Plus the demographics’ has changed in Russia – the population of 90s has reached the child bearing age and this is a very small population because we could not afford to have kids in the 90s (plus their parents, a population of the late 60s, is a scarce population itself because their parents were born during the WWII (40s), when Nazi was on our territory.) Bottom line, the number of kids, which can be adopted by average person, and those, which are usually adopted by Americans, is going down…

    So, bottom line, I do feel horrible for kids, who have no family, don’t get me wrong. And there are still thousands of such kids and Russian society must keep working on this tragedy. But that ban (although it came as a fruit of dirty and disgusting political games) won’t really change their life for better or worse…

    Sorry for this dissertation. But it’s a painful question for us, right? And while I was not surprised seeing games by Russian official media, I was extremely disappointed by the way American media covered it, seemed like f-n propaganda.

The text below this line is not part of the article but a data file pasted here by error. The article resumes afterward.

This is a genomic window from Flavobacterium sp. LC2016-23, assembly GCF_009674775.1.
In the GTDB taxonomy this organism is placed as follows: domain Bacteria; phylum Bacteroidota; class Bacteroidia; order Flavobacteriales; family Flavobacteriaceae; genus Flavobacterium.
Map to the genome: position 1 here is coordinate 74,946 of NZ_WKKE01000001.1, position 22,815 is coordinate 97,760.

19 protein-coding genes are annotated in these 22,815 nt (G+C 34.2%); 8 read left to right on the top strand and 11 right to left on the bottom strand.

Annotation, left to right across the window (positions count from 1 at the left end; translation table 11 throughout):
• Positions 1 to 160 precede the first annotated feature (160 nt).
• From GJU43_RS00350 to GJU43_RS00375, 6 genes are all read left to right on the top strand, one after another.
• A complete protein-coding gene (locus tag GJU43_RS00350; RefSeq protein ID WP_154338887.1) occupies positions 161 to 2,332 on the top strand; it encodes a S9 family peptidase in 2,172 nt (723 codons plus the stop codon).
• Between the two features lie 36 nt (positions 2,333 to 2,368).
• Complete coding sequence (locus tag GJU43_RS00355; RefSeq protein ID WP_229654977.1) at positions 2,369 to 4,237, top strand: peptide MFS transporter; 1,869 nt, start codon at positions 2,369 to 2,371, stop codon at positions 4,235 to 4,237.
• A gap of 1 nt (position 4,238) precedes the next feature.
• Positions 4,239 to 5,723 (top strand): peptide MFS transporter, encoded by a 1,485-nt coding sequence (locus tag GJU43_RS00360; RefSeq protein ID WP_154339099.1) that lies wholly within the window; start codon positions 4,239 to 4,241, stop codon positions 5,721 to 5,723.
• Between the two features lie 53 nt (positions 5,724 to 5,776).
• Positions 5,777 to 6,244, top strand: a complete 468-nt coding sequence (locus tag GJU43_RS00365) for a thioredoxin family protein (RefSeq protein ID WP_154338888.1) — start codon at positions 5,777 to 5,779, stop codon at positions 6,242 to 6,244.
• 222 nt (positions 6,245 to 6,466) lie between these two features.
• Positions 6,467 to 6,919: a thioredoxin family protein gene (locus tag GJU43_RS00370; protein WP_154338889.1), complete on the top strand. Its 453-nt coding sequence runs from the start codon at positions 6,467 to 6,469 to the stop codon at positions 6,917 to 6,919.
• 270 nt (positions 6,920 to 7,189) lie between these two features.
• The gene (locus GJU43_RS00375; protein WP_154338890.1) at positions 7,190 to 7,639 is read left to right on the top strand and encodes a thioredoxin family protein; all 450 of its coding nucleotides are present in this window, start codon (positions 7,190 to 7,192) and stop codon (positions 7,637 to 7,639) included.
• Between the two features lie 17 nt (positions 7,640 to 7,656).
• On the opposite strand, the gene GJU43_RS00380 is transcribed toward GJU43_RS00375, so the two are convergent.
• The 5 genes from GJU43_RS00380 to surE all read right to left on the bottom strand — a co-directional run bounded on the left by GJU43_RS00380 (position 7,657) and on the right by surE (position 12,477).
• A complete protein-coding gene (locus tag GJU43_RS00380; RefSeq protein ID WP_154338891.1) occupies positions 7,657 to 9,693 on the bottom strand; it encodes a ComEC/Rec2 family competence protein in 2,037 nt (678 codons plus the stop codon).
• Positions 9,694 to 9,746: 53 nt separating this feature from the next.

2. Hi Nina! The whole time I wasn’t blogging, I was thinking about you and how you were probably worried over Vera 🙂 You have my email so email me anytime. I want to be there for you like you have been for me during this whole journey. I am sure there is corruption at some level. I don’t disagree with you there. The whole issue is just terribly sad for everyone. Americans, Russians, kids. I think the part that hits me the hardest is that (and you know, you have seen the baby homes and orphanages) there is so much potential there in each of those kids. Even though many of those children in the homes and orphanges (at least in Stavropol) are not available for adoption. I see Vera and who she is today and all the opportunity and experiences she has been able to have and imaging those children still there, still in that same day to day routine hurts my heart. Anyway, Vera and I send hugs and love to you Nina!

  3. So glad to see you blogging again Tracy! Your home looks beautiful (love your daily photographic journal) and Vera continues to radiate with confidence and health. 🙂

  4. Glad you are blogging again Tracy! Sometimes I feel guilty that my adoption from Russia was so AMAZING! I have a deep love of Russia and wish I could travel to Russia. Wow, love your home! I just feel connection to all who’ve adopted from Stavropol in particular.